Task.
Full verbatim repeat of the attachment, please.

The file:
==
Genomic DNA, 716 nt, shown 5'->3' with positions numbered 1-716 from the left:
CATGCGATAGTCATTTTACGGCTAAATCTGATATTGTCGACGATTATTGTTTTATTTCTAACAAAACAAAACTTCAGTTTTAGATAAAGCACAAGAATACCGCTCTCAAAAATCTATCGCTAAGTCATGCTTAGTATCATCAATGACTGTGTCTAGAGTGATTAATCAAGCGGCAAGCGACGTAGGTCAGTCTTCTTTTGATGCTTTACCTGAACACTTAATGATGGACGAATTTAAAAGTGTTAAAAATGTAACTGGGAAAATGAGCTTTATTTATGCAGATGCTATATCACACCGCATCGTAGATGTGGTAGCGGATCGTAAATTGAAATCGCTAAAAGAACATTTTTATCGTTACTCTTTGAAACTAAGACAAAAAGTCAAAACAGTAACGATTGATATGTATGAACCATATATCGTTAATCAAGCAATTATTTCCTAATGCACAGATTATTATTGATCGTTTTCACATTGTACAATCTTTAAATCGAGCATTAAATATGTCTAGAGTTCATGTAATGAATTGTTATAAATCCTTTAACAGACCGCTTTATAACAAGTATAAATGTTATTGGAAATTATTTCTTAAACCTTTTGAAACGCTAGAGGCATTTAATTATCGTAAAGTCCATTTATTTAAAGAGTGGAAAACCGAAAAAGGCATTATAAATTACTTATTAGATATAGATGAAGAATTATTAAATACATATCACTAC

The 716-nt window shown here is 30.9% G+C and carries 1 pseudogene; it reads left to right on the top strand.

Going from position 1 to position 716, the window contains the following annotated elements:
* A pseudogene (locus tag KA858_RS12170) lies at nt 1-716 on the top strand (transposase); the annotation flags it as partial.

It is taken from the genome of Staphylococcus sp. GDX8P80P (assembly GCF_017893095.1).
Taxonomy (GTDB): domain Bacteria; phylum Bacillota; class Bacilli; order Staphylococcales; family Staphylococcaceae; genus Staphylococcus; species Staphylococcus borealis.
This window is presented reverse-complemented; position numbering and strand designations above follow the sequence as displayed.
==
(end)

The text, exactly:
Genomic DNA, 716 nt, shown 5'->3' with positions numbered 1-716 from the left:
CATGCGATAGTCATTTTACGGCTAAATCTGATATTGTCGACGATTATTGTTTTATTTCTAACAAAACAAAACTTCAGTTTTAGATAAAGCACAAGAATACCGCTCTCAAAAATCTATCGCTAAGTCATGCTTAGTATCATCAATGACTGTGTCTAGAGTGATTAATCAAGCGGCAAGCGACGTAGGTCAGTCTTCTTTTGATGCTTTACCTGAACACTTAATGATGGACGAATTTAAAAGTGTTAAAAATGTAACTGGGAAAATGAGCTTTATTTATGCAGATGCTATATCACACCGCATCGTAGATGTGGTAGCGGATCGTAAATTGAAATCGCTAAAAGAACATTTTTATCGTTACTCTTTGAAACTAAGACAAAAAGTCAAAACAGTAACGATTGATATGTATGAACCATATATCGTTAATCAAGCAATTATTTCCTAATGCACAGATTATTATTGATCGTTTTCACATTGTACAATCTTTAAATCGAGCATTAAATATGTCTAGAGTTCATGTAATGAATTGTTATAAATCCTTTAACAGACCGCTTTATAACAAGTATAAATGTTATTGGAAATTATTTCTTAAACCTTTTGAAACGCTAGAGGCATTTAATTATCGTAAAGTCCATTTATTTAAAGAGTGGAAAACCGAAAAAGGCATTATAAATTACTTATTAGATATAGATGAAGAATTATTAAATACATATCACTAC

The 716-nt window shown here is 30.9% G+C and carries 1 pseudogene; it reads left to right on the top strand.

Going from position 1 to position 716, the window contains the following annotated elements:
* A pseudogene (locus tag KA858_RS12170) lies at nt 1-716 on the top strand (transposase); the annotation flags it as partial.

It is taken from the genome of Staphylococcus sp. GDX8P80P (assembly GCF_017893095.1).
Taxonomy (GTDB): domain Bacteria; phylum Bacillota; class Bacilli; order Staphylococcales; family Staphylococcaceae; genus Staphylococcus; species Staphylococcus borealis.
This window is presented reverse-complemented; position numbering and strand designations above follow the sequence as displayed.